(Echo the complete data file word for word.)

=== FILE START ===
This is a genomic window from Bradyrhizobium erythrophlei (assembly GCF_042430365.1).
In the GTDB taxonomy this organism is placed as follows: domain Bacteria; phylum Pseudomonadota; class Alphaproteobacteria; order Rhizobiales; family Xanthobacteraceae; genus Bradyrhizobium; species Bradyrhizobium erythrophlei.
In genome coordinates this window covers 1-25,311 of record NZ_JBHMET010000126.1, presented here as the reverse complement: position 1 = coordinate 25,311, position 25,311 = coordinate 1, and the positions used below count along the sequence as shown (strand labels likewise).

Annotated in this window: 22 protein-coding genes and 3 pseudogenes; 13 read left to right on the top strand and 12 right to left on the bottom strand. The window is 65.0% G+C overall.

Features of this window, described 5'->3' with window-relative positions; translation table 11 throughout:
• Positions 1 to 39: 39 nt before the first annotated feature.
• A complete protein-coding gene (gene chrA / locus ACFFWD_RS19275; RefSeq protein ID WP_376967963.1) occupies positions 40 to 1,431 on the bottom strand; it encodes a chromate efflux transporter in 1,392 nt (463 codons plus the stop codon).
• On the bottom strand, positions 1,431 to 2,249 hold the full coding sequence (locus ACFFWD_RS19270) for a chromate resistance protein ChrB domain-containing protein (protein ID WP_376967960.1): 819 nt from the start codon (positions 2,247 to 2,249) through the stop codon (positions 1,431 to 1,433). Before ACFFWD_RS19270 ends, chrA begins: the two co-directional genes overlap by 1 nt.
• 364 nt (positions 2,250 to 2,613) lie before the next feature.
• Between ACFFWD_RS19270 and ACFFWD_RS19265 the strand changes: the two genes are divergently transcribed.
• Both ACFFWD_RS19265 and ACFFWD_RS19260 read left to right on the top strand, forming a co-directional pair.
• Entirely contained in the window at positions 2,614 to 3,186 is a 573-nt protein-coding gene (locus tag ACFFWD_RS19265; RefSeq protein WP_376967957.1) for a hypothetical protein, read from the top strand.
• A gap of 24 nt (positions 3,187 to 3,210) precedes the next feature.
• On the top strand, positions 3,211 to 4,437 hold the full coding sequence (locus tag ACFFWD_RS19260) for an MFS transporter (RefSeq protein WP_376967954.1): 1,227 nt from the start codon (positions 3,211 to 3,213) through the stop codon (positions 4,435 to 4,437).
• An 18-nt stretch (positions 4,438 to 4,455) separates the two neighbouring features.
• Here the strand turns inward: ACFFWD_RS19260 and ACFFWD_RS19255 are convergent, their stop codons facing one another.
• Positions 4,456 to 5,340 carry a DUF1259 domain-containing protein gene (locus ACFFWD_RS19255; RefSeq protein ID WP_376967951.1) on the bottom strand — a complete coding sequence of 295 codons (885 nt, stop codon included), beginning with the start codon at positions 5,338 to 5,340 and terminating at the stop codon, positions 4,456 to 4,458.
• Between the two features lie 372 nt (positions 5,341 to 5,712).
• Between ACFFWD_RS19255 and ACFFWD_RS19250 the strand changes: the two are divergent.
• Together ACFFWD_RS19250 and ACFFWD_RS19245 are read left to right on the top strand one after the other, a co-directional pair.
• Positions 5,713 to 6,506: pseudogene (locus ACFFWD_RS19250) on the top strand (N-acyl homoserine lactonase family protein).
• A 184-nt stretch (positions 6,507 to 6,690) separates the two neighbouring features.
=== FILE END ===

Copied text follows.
This is a genomic window from Bradyrhizobium erythrophlei (assembly GCF_042430365.1).
In the GTDB taxonomy this organism is placed as follows: domain Bacteria; phylum Pseudomonadota; class Alphaproteobacteria; order Rhizobiales; family Xanthobacteraceae; genus Bradyrhizobium; species Bradyrhizobium erythrophlei.
In genome coordinates this window covers 1-25,311 of record NZ_JBHMET010000126.1, presented here as the reverse complement: position 1 = coordinate 25,311, position 25,311 = coordinate 1, and the positions used below count along the sequence as shown (strand labels likewise).

Annotated in this window: 22 protein-coding genes and 3 pseudogenes; 13 read left to right on the top strand and 12 right to left on the bottom strand. The window is 65.0% G+C overall.

Features of this window, described 5'->3' with window-relative positions; translation table 11 throughout:
• Positions 1 to 39: 39 nt before the first annotated feature.
• A complete protein-coding gene (gene chrA / locus ACFFWD_RS19275; RefSeq protein ID WP_376967963.1) occupies positions 40 to 1,431 on the bottom strand; it encodes a chromate efflux transporter in 1,392 nt (463 codons plus the stop codon).
• On the bottom strand, positions 1,431 to 2,249 hold the full coding sequence (locus ACFFWD_RS19270) for a chromate resistance protein ChrB domain-containing protein (protein ID WP_376967960.1): 819 nt from the start codon (positions 2,247 to 2,249) through the stop codon (positions 1,431 to 1,433). Before ACFFWD_RS19270 ends, chrA begins: the two co-directional genes overlap by 1 nt.
• 364 nt (positions 2,250 to 2,613) lie before the next feature.
• Between ACFFWD_RS19270 and ACFFWD_RS19265 the strand changes: the two genes are divergently transcribed.
• Both ACFFWD_RS19265 and ACFFWD_RS19260 read left to right on the top strand, forming a co-directional pair.
• Entirely contained in the window at positions 2,614 to 3,186 is a 573-nt protein-coding gene (locus tag ACFFWD_RS19265; RefSeq protein WP_376967957.1) for a hypothetical protein, read from the top strand.
• A gap of 24 nt (positions 3,187 to 3,210) precedes the next feature.
• On the top strand, positions 3,211 to 4,437 hold the full coding sequence (locus tag ACFFWD_RS19260) for an MFS transporter (RefSeq protein WP_376967954.1): 1,227 nt from the start codon (positions 3,211 to 3,213) through the stop codon (positions 4,435 to 4,437).
• An 18-nt stretch (positions 4,438 to 4,455) separates the two neighbouring features.
• Here the strand turns inward: ACFFWD_RS19260 and ACFFWD_RS19255 are convergent, their stop codons facing one another.
• Positions 4,456 to 5,340 carry a DUF1259 domain-containing protein gene (locus ACFFWD_RS19255; RefSeq protein ID WP_376967951.1) on the bottom strand — a complete coding sequence of 295 codons (885 nt, stop codon included), beginning with the start codon at positions 5,338 to 5,340 and terminating at the stop codon, positions 4,456 to 4,458.
• Between the two features lie 372 nt (positions 5,341 to 5,712).
• Between ACFFWD_RS19255 and ACFFWD_RS19250 the strand changes: the two are divergent.
• Together ACFFWD_RS19250 and ACFFWD_RS19245 are read left to right on the top strand one after the other, a co-directional pair.
• Positions 5,713 to 6,506: pseudogene (locus ACFFWD_RS19250) on the top strand (N-acyl homoserine lactonase family protein).
• A 184-nt stretch (positions 6,507 to 6,690) separates the two neighbouring features.